What Does Ephesians 2:8 Mean? ►
For by grace you have been saved through faith; and that not of yourselves, it is the gift of God;
God has given humanity an amazing gift, and that gift is salvation – the salvation of the spirit, the salvation of the soul, and the salvation of the body, which was procured through the shedding of Christ’s blood in payment for the sins of the whole world – “For by grace you have been saved through faith; and that not of yourselves, it is the gift of God.”
Salvation is a gift of grace that is available to every man, and it comes from the God of all grace. Salvation is a free gift from God. Salvation is an unmerited gift and salvation is an eternal gift from the Lord of the universe to fallen man, and it flows from the exceeding riches of His amazing grace, which is found in Jesus Christ, His dearly beloved Son.
This gift of salvation streams to mankind from the Father-heart of a loving God – Who knew that the sinful race of fallen humanity faced a lost eternity without the great and costly gift of His only begotten Son. The sacrificial death of the eternal Son could alone pay the price for the sins of the world and redeem a lost creation.
But God is Spirit, and for the Son of God to shed His blood as the full and final payment for sin, He had to become the Son of Man and be born into the very race that is dead in trespasses and sin and at enmity with God. YES! God has given humanity an incredible gift, and that gift is salvation – but it only comes as a gift of grace – through faith in His only Begotten Son, the Lord Jesus Christ, our Saviour.
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Salvation was conceived before the world was founded. Salvation has nothing whatsoever to do with man’s worth and it has nothing to do with man’s worthiness. It does not rest on my merit or your good deeds and it has nothing to do with anything you or I have done or could do to please God.
However, our salvation has everything to do with what Christ has done for us, and is based on His worth and His worthiness. Salvation is rooted in His merit and His excellence. Our salvation depends entirely on Christ’s worthiness, and the work that He carried out on Calvary’s Cross, when He offered up His sinless life to pay the price for our sin, freeing us from the guilt of sin and the penalty of sin – and breaking the suffocating power of sin in our lives.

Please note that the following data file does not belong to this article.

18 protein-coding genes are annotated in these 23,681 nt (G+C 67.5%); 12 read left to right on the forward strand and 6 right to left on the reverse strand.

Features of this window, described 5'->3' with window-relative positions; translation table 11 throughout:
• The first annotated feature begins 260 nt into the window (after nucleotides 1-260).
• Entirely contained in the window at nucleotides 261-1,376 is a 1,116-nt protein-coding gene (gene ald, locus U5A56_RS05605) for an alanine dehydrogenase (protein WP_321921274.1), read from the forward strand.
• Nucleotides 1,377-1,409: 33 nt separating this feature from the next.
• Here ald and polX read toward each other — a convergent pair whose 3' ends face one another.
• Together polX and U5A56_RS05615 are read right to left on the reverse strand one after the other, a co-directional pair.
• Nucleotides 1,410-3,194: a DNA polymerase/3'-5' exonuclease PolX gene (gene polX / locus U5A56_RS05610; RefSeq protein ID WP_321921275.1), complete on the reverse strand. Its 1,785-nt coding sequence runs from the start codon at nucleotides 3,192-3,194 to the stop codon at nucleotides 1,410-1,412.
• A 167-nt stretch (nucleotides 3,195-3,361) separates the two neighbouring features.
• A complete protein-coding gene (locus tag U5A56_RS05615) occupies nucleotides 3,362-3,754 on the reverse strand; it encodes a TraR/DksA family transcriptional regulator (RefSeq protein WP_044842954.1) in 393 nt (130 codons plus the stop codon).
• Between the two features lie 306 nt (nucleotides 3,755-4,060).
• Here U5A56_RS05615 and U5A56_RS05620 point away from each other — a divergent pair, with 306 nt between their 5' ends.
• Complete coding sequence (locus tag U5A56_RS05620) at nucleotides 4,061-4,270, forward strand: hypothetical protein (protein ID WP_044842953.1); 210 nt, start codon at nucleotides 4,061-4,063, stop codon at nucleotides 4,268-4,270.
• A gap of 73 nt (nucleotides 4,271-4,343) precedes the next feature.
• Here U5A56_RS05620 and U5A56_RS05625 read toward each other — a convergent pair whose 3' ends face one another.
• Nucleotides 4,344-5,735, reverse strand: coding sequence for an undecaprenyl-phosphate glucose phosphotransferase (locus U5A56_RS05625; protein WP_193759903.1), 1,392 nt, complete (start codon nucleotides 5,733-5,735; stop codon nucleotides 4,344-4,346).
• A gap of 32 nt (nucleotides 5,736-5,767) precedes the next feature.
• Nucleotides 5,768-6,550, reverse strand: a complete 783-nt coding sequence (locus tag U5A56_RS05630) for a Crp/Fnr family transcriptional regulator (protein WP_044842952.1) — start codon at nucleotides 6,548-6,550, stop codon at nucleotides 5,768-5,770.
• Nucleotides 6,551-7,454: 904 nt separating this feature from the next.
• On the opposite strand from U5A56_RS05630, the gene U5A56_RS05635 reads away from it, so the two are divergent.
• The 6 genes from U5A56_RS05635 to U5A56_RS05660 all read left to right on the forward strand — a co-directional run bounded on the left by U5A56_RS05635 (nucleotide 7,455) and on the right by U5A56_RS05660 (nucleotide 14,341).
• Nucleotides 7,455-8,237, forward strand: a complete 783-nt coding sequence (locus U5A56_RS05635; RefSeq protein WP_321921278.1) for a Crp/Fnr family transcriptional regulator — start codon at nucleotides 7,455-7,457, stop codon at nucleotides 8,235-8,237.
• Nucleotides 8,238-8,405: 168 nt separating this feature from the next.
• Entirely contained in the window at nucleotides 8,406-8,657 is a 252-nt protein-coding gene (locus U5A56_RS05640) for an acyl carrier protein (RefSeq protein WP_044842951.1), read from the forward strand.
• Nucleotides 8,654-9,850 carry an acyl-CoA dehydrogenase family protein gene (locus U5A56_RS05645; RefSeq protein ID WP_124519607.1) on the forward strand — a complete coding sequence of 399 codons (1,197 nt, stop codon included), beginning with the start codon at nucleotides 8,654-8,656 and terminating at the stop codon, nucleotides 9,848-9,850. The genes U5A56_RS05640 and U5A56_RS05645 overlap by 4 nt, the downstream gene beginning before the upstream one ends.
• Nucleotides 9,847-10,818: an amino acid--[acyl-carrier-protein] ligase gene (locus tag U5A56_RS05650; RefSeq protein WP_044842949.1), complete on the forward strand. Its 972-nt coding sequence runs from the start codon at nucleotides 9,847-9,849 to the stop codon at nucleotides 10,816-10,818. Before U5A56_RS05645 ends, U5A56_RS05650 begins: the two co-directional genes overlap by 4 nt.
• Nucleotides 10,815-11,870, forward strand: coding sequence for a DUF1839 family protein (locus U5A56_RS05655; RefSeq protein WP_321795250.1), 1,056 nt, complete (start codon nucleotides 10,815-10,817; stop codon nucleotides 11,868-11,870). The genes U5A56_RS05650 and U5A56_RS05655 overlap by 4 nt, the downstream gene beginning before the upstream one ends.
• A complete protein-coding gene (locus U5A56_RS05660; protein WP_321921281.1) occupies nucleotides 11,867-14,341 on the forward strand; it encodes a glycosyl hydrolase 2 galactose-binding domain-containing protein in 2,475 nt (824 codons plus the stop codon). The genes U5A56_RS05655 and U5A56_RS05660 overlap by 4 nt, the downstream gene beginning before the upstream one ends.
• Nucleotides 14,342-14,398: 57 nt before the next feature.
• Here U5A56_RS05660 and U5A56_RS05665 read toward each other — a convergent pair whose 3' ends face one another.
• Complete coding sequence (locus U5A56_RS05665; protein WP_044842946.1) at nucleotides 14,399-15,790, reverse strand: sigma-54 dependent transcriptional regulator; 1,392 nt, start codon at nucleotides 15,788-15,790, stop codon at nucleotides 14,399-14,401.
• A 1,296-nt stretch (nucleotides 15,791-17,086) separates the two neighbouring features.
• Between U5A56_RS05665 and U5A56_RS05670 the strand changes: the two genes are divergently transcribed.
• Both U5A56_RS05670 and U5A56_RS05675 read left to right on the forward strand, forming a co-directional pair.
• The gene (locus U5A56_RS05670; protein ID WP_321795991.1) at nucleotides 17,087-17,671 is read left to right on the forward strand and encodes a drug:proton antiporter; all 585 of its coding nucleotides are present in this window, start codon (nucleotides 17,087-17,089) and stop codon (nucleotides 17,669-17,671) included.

And all that humanity has to do to receive this eternal gift of salvation is to believe in the finished work of the Lord Jesus Christ, the only begotten Son of the Father. All we have to do is to trust in the Lord Jesus Christ as Saviour… to have faith in Him… to believe on His name. God has given humanity the amazing gift of salvation which is given freely, to whosoever will trust in His redeeming work on Calvary – because God is gracious and God is good.
God’s gift of salvation is given by GRACE – for it is by grace that we are saved, through faith in Jesus Christ. Faith in Him and His finished work on the Cross is ALL that is needed, and whosoever will, may access this free gift of salvation by grace. For by grace ANYONE can be saved. For by grace we are saved… through faith, and that not of ourselves: it is the gift of God.
Salvation is not a work of the flesh, nor is it given because of human merit, lest any man should boast. Salvation is not gained by keeping any Law or engaging in any religious ritual. Salvation is the amazing gift of God’s grace, and does not have anything to do with us. All that is required of you and me is to believe – “believe on the Lord Jesus Christ and you will be saved.”
Those of us who believe this by faith are justified, saved, redeemed, declared righteous, positioned in Christ, clothed in His righteousness, in-dwelt by the Holy Spirit, and have been given a whole host of other supernatural and eternal benefits, simply by believing on the finished work of Christ at Calvary, for He died for our sin according to the Scriptures, was buried and rose again according to the Scriptures. Do YOU believe this?
Let us come humbly before the throne of grace, knowing that we are not justified because of our works or worthiness or merit or religiosity or anything else – but because Christ is worthy. Praise His Name.
Thank You dear Father, for Your free gift of salvation. I am not worthy to receive such a gift, but I thank You in the name of the Lord Jesus Christ, my Saviour in Whom I trust. It is in His name I pray, AMEN.
Is ‘Faith’ the ‘Gift of God’? Reading Ephesians 2:8-10 with the Ancients
13/09/2017 | Matthew Olliffe
Most modern interpreters believe the ‘gift of God’ is ‘salvation by grace through faith’. Ancient exegetes said that it was the faith itself.
For [it is] by grace you have been saved through faith, and this [is] not from yourselves, [it is] the gift of God, [it is] not from works, so that no-one may boast. For we are his handiwork, created in Christ Jesus for good works, which God prepared beforehand, so that in them we might walk. (Eph 2:8-10, my translation)
Reformed Evangelicals love this passage … J.C. Ryle was converted simply by hearing it read in church.
Ephesians 2:8-10 is well-known as Paul’s doctrine of salvation in miniature. Reformed Evangelicals love this passage, using it to explain what sits at the heart of the gospel—the relationship between grace, faith, and works in salvation. J.C. Ryle was converted simply by hearing it read in church. It’s a key passage in the popular Just For Starters: Seven Basic Bible Studies. Many of us have put together the puzzle of ‘grace’, ‘faith’ and ‘works’ from Ephesians 2:8-10. The paradigm ‘Not Saved By Works But For Works’ is a vital component of the excellent ‘Christianity Explained’ course, and rests on this passage. Indeed, the current de-emphasis on this in some circles blunts the cutting edge of the gospel.